There have been other variations on this format that have been spotted. Another example can be found here. 

 

To be clear: These emails are scams. Do not fall for them and do not make any payments.

The inclusion of what may very well be a valid password is a trick designed to make these emails more frightening and convincing, but it doesn’t mean the claims are actually valid.

This scam isn’t a sign that your computer has been infected, rather, it’s a sign that your email address and a password associated with it have been exposed in a previous data breach. 

How criminals are able to reference a valid password

While the exact methods are unconfirmed, it’s very likely that criminals are referencing a database of passwords and email addresses collected from a large data breach that may have taken place years ago. Several of Krebs' readers who received variations of this email said the passwords the criminals referenced were ones they'd used close to ten years ago (even more reason to regularly update your password and avoid password reuse). 

There are unfortunately a growing number of "megabreaches" these email addresses and passwords could be associated with, but a number of recipients (including readers of this blog post) have pointed to the LinkedIn hack of 2012, which included the theft of 167 million account details, as a strong possible source.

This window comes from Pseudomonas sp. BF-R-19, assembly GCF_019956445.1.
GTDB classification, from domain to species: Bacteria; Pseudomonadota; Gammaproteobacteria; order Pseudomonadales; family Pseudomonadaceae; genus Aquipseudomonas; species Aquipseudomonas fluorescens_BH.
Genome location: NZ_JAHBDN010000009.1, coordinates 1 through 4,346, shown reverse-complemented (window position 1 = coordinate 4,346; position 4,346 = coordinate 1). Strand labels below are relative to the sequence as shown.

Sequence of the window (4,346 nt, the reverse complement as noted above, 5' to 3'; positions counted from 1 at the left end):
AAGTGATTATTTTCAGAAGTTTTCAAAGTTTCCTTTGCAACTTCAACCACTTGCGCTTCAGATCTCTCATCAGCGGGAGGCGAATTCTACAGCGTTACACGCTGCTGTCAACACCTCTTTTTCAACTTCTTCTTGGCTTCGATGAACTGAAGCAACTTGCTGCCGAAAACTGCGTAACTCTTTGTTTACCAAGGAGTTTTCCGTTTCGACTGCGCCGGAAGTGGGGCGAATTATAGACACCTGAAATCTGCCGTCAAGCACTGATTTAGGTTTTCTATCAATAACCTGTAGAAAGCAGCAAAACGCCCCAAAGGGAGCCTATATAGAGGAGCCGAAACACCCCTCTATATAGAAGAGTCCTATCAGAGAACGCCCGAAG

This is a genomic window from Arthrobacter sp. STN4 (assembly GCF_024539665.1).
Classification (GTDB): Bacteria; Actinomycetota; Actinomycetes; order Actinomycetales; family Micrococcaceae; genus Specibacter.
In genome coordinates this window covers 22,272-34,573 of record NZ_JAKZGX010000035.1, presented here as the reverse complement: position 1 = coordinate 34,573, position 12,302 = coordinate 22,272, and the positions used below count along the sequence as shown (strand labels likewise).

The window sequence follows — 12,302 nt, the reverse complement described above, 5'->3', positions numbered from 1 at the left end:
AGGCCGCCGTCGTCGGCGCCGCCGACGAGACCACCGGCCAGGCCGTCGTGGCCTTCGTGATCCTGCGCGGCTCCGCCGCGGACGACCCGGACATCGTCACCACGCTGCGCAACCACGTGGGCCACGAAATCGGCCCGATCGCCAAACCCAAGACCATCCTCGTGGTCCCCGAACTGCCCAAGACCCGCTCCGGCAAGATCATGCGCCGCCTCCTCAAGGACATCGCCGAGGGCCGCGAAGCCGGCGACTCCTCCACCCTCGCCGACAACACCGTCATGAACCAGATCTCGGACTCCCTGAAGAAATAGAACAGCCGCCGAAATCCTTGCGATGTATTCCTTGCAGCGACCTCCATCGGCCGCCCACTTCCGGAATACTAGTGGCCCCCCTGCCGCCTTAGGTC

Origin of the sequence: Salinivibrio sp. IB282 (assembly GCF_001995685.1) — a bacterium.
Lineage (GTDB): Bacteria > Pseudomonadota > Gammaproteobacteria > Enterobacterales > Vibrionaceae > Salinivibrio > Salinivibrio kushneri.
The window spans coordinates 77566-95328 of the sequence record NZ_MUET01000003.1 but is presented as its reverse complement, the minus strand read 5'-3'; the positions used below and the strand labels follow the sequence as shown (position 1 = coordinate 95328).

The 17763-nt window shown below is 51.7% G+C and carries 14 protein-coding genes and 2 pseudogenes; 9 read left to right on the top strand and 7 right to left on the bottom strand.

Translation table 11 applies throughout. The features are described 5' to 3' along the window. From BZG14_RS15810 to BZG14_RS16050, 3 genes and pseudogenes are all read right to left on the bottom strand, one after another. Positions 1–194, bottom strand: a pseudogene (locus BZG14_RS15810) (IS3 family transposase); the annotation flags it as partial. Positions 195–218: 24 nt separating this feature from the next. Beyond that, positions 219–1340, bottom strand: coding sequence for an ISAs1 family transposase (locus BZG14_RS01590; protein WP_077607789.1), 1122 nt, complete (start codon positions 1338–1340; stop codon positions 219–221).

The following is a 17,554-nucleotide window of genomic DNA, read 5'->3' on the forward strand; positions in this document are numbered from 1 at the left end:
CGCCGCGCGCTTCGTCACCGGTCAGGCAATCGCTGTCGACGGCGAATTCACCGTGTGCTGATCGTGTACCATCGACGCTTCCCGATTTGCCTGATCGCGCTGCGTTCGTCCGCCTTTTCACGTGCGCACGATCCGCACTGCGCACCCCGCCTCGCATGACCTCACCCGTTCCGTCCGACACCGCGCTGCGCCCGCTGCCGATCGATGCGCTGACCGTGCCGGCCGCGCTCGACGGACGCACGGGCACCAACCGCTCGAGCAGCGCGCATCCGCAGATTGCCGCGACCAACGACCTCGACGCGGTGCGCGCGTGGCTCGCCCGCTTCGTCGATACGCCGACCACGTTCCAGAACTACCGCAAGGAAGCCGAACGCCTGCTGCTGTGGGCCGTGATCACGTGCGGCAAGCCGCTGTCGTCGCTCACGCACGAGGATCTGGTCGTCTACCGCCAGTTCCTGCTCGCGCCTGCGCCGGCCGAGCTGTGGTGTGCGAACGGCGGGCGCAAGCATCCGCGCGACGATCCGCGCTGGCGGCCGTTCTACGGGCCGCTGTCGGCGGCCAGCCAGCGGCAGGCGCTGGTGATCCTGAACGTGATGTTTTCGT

To check to see what breaches your email address has been exposed in, you can visit researcher Troy Hunt's site haveibeenpwned.com.

Unfortunately, these scams appear to be working

What makes these new scam attempts interesting is they represent a clever new approach to monetizing the email addresses and passwords obtained via data breaches. What makes them especially disturbing is that they appear to be (at least to some extent) working.

The Bitcoin address referenced in Krebs' blog post has one deposit for roughly $2,140. A second address we found has one deposit for roughly $2,300. A third address has four deposits from this week alone, totaling roughly $3,189.

These may not be huge sums, but they serve as more than enough encouragement for criminals to continue investing in and widening the scope of these schemes. As a result, we can expect to see more of these emails and variations of them in the near future. 

UPDATE, 7/19/18: As reported at Bleeping Computer, researcher SecGuru has been tracking Bitcoin addresses used in these campaigns and discovered that at least 30 victims have paid a total of over $50,000 so far. 

UPDATE, 7/26/18: The latest count suggests the payment total is at least $250,000.

With this initial success, it's virtually a guarantee more scams like this will be popping up.  

Jonathan Crowe

Jonathan Crowe

Jonathan covers the latest threats and cybersecurity trends from a practical point of view.